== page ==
5. 5. 8 9ABBREVIATIONS AND ACRONYMS AFL-CIO American Federation of Labour- Congress of Industrial Organizations AFWA Asia Floor Wage Alliance BLA Bangladesh Labour Act, 2006 BFFEA The Bangladesh Frozen Food Exporters Association EC European Commission EIA Export Inspection Agency ESI Employees’ State Insurance EU European Union DOF Department of Fisheries FAO Food and Agricultural Organization of the United Nations FAO COFI FAO Committee on Fisheries GPN Global Production Network GDP Gross Domestic Product GSP Generalised System of Preference GVC Global Value Chain HAACP Hazards Analysis Critical Control Point ILO International Labour Organization INFOSAN International Food Safety Authorities Network IPOA-IUU International Plan of Action to Prevent, Deter and Eliminate Illegal, Unreported and Unregulated Fishing IPEC International Programme on Elimination of Child Labour IUU Illegal, Unreported and Unregulated MPEDA Marine Products Export Development Authority MSC Marine Stewardship Counsel NCBI National Center for Biotechnology Information NGA National Guestworker Alliance NGO Non-governmental Organization NTB Non-tariff Barrier OECD Organization for Economic Cooperation and Development OECD TRF Organization for Economic Cooperation and Development Transition to Responsible Fisheries OEM Original Equipment Manufacturer PSMA Port State Measures to Prevent, Deter and Eliminate Illegal, Unreported and Unregulated Fishing PF Provident Fund PPE Personal Protective Equipment RFB Regional Fishery Bodies SEAI Seafood Exporters Association of India SME Small and Medium Enterprises SPS Sanitary and Phytosanitary TFFA Thai Frozen Foods Association TNC Transnational Corporation TTIA Thai Tuna Industry Association UNCTAD United Nations Conference on Trade and Development US United States USD United States Dollar US FDA United States Food and Drug Administration WHO World Health Organization WTO World Trade Organization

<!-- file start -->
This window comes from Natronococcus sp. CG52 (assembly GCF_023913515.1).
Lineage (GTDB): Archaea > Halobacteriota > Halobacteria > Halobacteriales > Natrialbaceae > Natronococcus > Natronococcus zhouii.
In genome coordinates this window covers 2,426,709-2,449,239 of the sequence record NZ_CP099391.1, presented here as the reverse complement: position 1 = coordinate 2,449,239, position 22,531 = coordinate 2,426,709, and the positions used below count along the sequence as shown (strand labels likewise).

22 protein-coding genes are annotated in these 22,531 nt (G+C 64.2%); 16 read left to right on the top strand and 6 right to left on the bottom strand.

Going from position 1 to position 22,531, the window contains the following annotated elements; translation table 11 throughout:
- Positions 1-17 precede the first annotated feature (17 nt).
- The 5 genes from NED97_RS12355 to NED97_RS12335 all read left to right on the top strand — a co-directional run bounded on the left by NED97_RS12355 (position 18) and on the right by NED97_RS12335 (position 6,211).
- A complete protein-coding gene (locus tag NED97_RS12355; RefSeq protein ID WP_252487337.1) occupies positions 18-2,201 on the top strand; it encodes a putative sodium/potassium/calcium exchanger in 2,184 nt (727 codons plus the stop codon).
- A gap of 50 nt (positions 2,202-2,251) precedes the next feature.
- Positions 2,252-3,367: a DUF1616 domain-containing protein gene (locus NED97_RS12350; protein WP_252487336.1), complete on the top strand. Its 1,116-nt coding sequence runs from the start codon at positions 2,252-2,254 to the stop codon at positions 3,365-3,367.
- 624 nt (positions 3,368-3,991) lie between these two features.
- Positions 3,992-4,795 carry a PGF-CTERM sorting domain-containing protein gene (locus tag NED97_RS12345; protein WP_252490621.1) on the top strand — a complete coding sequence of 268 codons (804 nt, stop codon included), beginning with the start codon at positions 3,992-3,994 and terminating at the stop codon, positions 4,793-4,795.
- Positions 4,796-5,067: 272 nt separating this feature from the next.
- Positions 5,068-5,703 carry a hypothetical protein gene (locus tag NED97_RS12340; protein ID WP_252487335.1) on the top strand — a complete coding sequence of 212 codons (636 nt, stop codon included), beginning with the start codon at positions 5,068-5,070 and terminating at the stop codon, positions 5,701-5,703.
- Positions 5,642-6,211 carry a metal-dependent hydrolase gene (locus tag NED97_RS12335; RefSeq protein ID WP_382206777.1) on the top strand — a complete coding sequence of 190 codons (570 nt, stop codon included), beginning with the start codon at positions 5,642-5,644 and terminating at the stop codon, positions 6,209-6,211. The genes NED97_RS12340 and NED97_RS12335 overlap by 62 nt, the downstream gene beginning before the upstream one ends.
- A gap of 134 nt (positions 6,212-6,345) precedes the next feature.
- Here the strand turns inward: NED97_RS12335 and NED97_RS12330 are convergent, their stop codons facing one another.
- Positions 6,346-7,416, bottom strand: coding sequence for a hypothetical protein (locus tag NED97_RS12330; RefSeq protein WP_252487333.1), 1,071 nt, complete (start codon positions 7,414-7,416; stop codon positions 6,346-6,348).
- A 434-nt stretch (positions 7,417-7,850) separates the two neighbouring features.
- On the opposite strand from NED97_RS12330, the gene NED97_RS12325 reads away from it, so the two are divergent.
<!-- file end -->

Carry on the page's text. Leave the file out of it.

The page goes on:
6. 6. 10 11 Combodian migrants hauled in the nets on a Thai-flagged fishing boat in the Gulf of Thailand in august. A labour shortage in the Thai fishing industry is primarily filled by using migrants, mostly from Cambodia & Myanmar. Adam Dean for the New York Times